Census Bureau director resigns

Jacquelyn Martin/AP

This story has been upated

Census Bureau Director Robert Groves resigned from his post Tuesday to become provost of Georgetown University.

Groves will start in his new position on Aug. 20, according to a Georgetown release.

President Obama appointed Groves -- former director of the University of Michigan’s Survey Research Center -- to head the bureau in 2009. Groves oversaw the 2010 Census, which counted more than 308 million Americans on time and more than $1 billion under budget.

In a farewell blog post Tuesday, Groves commended Census employees for the successful 2010 survey.

“This is hard work,” he wrote. “It takes complete commitment to ongoing innovation. It’s not flashy. Indeed, public service is rarely sexy. It is, however, noble.”

Groves, who has also served as a professor at the University of Maryland, told The Washington Post he’s “an academic at heart” and the Georgetown position was “kind of hard to pass up.”

The Census Bureau has not immediately announced a replacement. Due to budget cutbacks, the bureau has been making an effort to shrink its regional presence in recent years.

In her own blog post Tuesday, Rebecca Blank, deputy secretary of the Commerce Department, said Groves “is a significant loss for the department.”

In a statement Tuesday, House Oversight Committee Chairman Darrell Issa, R-Calif., also praised Groves, who was brought before the committee in 2010 after Census workers in Brooklyn were charged with falsifying population counts.

“His tenure is proof that appointing good people makes a big difference,” Issa said.

Sen. Tom Carper, D-Del., chairman of the subcommittee that oversees the Census, credited Groves with turning the bureau around.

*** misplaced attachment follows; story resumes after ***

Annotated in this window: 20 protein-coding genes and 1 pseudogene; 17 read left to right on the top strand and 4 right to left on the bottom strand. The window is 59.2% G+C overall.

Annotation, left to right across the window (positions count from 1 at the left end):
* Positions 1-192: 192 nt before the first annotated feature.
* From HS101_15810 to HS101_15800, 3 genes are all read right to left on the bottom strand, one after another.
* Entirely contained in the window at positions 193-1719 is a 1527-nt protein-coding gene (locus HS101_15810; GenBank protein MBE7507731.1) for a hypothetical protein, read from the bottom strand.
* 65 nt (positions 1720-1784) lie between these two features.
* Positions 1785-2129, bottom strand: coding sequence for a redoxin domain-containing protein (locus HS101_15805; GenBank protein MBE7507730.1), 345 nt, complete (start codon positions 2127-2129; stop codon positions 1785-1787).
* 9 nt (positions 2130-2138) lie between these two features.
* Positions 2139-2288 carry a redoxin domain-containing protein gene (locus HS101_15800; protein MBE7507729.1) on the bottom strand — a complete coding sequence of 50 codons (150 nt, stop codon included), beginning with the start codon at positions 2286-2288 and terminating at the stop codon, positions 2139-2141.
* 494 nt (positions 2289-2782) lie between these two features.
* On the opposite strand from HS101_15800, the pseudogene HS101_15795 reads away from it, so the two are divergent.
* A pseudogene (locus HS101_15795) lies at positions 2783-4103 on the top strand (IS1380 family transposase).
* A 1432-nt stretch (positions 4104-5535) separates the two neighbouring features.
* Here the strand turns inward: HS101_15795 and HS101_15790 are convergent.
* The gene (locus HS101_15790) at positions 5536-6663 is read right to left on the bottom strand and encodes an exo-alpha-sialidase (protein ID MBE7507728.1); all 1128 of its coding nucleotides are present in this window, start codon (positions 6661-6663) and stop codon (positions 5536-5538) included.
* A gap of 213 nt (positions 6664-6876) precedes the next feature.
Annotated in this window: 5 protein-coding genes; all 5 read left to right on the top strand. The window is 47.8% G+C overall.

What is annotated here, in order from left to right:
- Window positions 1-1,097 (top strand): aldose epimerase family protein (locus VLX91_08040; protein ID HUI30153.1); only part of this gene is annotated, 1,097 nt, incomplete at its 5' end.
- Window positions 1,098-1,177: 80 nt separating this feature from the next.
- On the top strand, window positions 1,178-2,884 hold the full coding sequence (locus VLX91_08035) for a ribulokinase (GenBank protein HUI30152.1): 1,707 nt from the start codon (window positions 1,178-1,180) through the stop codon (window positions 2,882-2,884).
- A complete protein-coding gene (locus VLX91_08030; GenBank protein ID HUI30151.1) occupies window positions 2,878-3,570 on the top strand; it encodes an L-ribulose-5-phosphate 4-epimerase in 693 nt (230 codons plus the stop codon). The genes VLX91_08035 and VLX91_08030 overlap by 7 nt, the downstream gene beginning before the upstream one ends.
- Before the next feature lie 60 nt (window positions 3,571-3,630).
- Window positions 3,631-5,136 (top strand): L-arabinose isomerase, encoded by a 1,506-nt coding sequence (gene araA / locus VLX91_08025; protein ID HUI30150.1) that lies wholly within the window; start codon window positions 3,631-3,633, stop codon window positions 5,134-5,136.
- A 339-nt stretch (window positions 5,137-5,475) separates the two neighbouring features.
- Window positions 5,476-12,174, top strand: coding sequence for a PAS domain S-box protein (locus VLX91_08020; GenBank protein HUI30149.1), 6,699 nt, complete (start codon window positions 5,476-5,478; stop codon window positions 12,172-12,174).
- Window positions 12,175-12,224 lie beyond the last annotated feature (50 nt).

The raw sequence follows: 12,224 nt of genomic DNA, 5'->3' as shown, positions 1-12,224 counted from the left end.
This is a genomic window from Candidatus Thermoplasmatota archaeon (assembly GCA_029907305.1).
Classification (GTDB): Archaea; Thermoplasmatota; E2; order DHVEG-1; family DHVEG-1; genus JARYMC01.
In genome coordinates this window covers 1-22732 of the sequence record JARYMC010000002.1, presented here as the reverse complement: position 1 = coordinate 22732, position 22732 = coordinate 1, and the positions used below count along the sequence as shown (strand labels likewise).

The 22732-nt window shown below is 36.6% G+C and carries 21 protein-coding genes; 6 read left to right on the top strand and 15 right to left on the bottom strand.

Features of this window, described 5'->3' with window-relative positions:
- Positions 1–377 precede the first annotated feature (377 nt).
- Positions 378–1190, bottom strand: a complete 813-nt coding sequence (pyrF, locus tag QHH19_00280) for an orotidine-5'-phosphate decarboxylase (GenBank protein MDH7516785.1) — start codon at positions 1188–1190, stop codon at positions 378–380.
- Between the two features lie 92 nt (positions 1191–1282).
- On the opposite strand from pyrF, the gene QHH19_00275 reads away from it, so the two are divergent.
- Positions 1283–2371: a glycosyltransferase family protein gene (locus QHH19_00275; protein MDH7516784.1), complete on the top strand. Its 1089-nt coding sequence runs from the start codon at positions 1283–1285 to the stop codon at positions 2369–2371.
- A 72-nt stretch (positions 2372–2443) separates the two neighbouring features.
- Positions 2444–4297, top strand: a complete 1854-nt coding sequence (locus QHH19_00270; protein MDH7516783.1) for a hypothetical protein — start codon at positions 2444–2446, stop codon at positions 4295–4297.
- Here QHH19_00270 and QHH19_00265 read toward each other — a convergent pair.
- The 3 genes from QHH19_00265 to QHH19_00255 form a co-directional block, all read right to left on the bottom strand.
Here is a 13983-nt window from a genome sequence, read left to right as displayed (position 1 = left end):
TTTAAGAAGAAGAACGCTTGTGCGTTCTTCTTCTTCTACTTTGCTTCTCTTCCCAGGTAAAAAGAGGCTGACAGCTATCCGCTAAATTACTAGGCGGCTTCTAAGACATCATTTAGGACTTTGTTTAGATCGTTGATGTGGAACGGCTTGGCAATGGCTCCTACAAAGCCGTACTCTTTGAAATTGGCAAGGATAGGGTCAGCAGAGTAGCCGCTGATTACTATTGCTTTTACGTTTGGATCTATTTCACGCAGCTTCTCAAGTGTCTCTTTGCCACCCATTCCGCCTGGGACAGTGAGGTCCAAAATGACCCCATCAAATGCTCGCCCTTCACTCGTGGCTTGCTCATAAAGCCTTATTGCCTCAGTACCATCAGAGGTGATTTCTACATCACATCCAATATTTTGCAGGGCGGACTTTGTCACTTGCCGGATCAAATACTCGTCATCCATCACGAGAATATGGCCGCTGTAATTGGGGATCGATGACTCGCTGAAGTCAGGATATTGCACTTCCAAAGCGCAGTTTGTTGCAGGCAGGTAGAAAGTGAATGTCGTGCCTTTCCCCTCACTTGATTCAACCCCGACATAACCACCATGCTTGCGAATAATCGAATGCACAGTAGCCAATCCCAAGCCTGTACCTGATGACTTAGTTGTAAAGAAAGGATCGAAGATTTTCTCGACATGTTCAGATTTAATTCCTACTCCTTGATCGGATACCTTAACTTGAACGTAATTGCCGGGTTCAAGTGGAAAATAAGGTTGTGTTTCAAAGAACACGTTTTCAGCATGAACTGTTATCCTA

"When Dr. Groves came on board in 2009, the Census Bureau faced many operational and management challenges that threatened the success of the 2010 Census,” Carper said in a release Tuesday. “Dr. Groves confronted these challenges head on and, through his impressive skill set and background in issues related to the Census and to statistics, he helped right the ship, ensuring the successful completion of the 2010 Decennial Census.”

Stay up-to-date with federal news alerts and analysis — Sign up for GovExec's email newsletters.
FROM OUR SPONSORS
JOIN THE DISCUSSION
Close [ x ] More from GovExec
 
 

Thank you for subscribing to newsletters from GovExec.com.
We think these reports might interest you:

  • Going Agile:Revolutionizing Federal Digital Services Delivery

    Here’s one indication that times have changed: Harriet Tubman is going to be the next face of the twenty dollar bill. Another sign of change? The way in which the federal government arrived at that decision.

    Download
  • Cyber Risk Report: Cybercrime Trends from 2016

    In our first half 2016 cyber trends report, SurfWatch Labs threat intelligence analysts noted one key theme – the interconnected nature of cybercrime – and the second half of the year saw organizations continuing to struggle with that reality. The number of potential cyber threats, the pool of already compromised information, and the ease of finding increasingly sophisticated cybercriminal tools continued to snowball throughout the year.

    Download
  • Featured Content from RSA Conference: Dissed by NIST

    Learn more about the latest draft of the U.S. National Institute of Standards and Technology guidance document on authentication and lifecycle management.

    Download
  • GBC Issue Brief: The Future of 9-1-1

    A Look Into the Next Generation of Emergency Services

    Download
  • GBC Survey Report: Securing the Perimeters

    A candid survey on cybersecurity in state and local governments

    Download
  • The New IP: Moving Government Agencies Toward the Network of The Future

    Federal IT managers are looking to modernize legacy network infrastructures that are taxed by growing demands from mobile devices, video, vast amounts of data, and more. This issue brief discusses the federal government network landscape, as well as market, financial force drivers for network modernization.

    Download
  • eBook: State & Local Cybersecurity

    CenturyLink is committed to helping state and local governments meet their cybersecurity challenges. Towards that end, CenturyLink commissioned a study from the Government Business Council that looked at the perceptions, attitudes and experiences of state and local leaders around the cybersecurity issue. The results were surprising in a number of ways. Learn more about their findings and the ways in which state and local governments can combat cybersecurity threats with this eBook.

    Download

When you download a report, your information may be shared with the underwriters of that document.